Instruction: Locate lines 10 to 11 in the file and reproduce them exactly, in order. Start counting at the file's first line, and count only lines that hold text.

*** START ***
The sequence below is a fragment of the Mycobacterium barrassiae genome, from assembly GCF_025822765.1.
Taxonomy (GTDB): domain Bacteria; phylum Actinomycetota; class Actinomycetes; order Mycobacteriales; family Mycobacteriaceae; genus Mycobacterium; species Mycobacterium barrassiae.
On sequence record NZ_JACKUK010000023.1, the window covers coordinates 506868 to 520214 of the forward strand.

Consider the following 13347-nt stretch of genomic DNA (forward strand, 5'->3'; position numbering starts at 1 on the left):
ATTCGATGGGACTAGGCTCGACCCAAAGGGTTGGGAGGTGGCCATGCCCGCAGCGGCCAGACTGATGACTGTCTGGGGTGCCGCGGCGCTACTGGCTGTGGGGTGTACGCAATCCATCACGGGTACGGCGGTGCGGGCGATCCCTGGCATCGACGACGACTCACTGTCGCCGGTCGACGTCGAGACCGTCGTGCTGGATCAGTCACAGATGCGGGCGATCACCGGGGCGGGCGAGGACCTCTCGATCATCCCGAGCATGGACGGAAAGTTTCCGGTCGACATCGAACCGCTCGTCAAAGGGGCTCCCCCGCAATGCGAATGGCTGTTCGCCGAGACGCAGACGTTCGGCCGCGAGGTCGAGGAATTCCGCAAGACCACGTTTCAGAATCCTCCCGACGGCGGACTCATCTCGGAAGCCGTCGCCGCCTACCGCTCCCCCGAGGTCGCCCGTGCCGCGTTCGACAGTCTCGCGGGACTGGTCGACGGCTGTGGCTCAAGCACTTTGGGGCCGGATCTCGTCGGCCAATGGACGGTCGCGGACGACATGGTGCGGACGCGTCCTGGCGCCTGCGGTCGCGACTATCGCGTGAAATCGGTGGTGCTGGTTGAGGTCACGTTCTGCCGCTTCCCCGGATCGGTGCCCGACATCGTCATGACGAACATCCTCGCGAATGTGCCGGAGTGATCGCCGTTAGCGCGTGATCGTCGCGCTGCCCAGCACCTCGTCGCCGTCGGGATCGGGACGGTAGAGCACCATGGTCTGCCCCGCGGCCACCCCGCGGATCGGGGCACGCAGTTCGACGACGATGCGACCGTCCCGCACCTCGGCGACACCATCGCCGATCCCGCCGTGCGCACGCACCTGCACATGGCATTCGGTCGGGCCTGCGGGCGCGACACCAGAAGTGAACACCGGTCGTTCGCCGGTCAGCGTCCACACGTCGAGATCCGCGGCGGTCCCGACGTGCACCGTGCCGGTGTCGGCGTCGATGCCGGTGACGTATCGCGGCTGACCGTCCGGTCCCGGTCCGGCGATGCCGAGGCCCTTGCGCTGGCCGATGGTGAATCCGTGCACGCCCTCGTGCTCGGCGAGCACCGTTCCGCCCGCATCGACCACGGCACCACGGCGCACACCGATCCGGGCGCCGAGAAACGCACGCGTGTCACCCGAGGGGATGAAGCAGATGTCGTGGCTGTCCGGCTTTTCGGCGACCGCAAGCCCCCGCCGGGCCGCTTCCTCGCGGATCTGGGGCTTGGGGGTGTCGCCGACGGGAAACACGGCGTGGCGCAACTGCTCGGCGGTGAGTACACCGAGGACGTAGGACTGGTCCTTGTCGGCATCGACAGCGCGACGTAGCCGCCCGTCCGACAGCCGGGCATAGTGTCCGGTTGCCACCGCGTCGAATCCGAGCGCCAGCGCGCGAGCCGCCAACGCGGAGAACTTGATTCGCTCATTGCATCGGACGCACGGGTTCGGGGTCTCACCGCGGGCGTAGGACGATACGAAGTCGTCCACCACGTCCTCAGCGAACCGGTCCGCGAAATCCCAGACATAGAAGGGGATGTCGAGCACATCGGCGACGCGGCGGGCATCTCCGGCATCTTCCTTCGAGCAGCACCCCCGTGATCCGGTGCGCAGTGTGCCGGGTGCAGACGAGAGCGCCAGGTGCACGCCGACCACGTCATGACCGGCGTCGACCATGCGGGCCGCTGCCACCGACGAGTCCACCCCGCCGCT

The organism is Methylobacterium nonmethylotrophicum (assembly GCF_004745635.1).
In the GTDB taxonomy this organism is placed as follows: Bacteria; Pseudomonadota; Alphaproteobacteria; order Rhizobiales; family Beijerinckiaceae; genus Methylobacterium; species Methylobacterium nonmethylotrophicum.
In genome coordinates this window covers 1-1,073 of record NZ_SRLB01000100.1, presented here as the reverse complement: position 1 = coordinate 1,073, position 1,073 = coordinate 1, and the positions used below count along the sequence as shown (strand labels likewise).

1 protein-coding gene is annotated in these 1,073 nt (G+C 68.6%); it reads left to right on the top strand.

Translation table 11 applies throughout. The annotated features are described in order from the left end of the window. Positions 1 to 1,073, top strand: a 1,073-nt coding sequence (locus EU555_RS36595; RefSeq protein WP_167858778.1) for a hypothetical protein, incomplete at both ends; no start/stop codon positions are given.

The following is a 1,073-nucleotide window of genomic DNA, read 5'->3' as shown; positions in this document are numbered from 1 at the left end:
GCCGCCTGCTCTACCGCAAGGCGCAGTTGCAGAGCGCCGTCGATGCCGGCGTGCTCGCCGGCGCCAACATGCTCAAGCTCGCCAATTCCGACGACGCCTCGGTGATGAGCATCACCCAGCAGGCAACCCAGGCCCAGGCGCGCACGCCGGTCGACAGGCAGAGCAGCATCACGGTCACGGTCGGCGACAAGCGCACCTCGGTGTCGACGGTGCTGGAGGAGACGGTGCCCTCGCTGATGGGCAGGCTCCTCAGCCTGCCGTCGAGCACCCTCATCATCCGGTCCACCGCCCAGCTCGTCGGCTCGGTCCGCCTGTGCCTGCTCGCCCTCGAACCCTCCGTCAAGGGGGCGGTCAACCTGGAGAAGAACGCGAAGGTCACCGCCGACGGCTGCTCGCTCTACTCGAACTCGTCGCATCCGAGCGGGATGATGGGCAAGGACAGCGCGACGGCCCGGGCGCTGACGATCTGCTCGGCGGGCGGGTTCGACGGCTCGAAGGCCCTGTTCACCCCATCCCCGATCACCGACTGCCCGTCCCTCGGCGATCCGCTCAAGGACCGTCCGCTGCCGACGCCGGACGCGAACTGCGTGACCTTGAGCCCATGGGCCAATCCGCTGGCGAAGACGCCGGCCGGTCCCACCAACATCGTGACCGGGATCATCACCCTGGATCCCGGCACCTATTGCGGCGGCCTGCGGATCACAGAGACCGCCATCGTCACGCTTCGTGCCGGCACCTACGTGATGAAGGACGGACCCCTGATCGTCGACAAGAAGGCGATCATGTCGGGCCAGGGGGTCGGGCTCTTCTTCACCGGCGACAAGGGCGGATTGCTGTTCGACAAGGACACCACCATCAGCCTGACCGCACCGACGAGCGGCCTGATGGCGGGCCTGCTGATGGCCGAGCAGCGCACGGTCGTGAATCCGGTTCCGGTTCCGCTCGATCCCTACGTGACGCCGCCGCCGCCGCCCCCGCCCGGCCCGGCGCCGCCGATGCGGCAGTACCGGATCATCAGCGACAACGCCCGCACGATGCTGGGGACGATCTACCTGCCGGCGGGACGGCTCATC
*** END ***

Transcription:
Translation table 11 applies throughout. The annotated features are described in order from the left end of the window. Positions 1 to 1,073, top strand: a 1,073-nt coding sequence (locus EU555_RS36595; RefSeq protein WP_167858778.1) for a hypothetical protein, incomplete at both ends; no start/stop codon positions are given.

The following is a 1,073-nucleotide window of genomic DNA, read 5'->3' as shown; positions in this document are numbered from 1 at the left end: